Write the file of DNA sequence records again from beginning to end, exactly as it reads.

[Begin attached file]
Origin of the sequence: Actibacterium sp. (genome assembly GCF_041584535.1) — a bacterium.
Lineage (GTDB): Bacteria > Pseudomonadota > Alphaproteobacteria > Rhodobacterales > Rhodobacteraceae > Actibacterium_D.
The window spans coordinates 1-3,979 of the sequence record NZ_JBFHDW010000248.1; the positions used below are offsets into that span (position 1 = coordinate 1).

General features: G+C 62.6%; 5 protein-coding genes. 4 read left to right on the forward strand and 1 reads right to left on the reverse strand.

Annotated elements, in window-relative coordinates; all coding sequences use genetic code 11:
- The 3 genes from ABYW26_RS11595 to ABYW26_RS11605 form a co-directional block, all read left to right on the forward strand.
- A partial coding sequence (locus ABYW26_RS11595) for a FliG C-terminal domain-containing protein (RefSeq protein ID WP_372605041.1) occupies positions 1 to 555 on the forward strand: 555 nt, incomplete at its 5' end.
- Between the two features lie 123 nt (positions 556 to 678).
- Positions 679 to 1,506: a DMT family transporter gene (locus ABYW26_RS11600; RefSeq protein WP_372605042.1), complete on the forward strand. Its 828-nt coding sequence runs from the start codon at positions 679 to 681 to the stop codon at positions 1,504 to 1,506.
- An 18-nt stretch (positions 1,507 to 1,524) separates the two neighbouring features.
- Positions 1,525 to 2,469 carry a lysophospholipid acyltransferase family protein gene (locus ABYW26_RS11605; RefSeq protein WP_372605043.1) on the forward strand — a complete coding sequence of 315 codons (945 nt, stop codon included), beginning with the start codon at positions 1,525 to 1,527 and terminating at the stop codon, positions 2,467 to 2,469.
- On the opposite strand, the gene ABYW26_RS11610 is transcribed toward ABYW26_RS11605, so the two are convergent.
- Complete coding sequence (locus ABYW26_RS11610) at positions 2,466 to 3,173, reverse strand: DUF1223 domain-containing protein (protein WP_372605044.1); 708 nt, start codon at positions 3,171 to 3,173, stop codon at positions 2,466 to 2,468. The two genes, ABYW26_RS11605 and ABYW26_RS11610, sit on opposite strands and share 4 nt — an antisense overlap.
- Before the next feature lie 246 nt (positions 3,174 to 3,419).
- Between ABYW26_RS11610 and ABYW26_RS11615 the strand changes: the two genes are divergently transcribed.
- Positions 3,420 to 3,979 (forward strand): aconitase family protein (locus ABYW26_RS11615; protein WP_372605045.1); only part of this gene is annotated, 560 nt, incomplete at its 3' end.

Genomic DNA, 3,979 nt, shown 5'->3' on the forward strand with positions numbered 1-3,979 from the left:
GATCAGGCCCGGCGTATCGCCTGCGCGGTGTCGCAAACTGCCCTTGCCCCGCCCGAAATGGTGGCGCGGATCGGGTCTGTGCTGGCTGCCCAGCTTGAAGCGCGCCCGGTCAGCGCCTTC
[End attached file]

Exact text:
Origin of the sequence: Actibacterium sp. (genome assembly GCF_041584535.1) — a bacterium.
Lineage (GTDB): Bacteria > Pseudomonadota > Alphaproteobacteria > Rhodobacterales > Rhodobacteraceae > Actibacterium_D.
The window spans coordinates 1-3,979 of the sequence record NZ_JBFHDW010000248.1; the positions used below are offsets into that span (position 1 = coordinate 1).

General features: G+C 62.6%; 5 protein-coding genes. 4 read left to right on the forward strand and 1 reads right to left on the reverse strand.

Annotated elements, in window-relative coordinates; all coding sequences use genetic code 11:
- The 3 genes from ABYW26_RS11595 to ABYW26_RS11605 form a co-directional block, all read left to right on the forward strand.
- A partial coding sequence (locus ABYW26_RS11595) for a FliG C-terminal domain-containing protein (RefSeq protein ID WP_372605041.1) occupies positions 1 to 555 on the forward strand: 555 nt, incomplete at its 5' end.
- Between the two features lie 123 nt (positions 556 to 678).
- Positions 679 to 1,506: a DMT family transporter gene (locus ABYW26_RS11600; RefSeq protein WP_372605042.1), complete on the forward strand. Its 828-nt coding sequence runs from the start codon at positions 679 to 681 to the stop codon at positions 1,504 to 1,506.
- An 18-nt stretch (positions 1,507 to 1,524) separates the two neighbouring features.
- Positions 1,525 to 2,469 carry a lysophospholipid acyltransferase family protein gene (locus ABYW26_RS11605; RefSeq protein WP_372605043.1) on the forward strand — a complete coding sequence of 315 codons (945 nt, stop codon included), beginning with the start codon at positions 1,525 to 1,527 and terminating at the stop codon, positions 2,467 to 2,469.
- On the opposite strand, the gene ABYW26_RS11610 is transcribed toward ABYW26_RS11605, so the two are convergent.
- Complete coding sequence (locus ABYW26_RS11610) at positions 2,466 to 3,173, reverse strand: DUF1223 domain-containing protein (protein WP_372605044.1); 708 nt, start codon at positions 3,171 to 3,173, stop codon at positions 2,466 to 2,468. The two genes, ABYW26_RS11605 and ABYW26_RS11610, sit on opposite strands and share 4 nt — an antisense overlap.
- Before the next feature lie 246 nt (positions 3,174 to 3,419).
- Between ABYW26_RS11610 and ABYW26_RS11615 the strand changes: the two genes are divergently transcribed.
- Positions 3,420 to 3,979 (forward strand): aconitase family protein (locus ABYW26_RS11615; protein WP_372605045.1); only part of this gene is annotated, 560 nt, incomplete at its 3' end.

Genomic DNA, 3,979 nt, shown 5'->3' on the forward strand with positions numbered 1-3,979 from the left:
GATCAGGCCCGGCGTATCGCCTGCGCGGTGTCGCAAACTGCCCTTGCCCCGCCCGAAATGGTGGCGCGGATCGGGTCTGTGCTGGCTGCCCAGCTTGAAGCGCGCCCGGTCAGCGCCTTC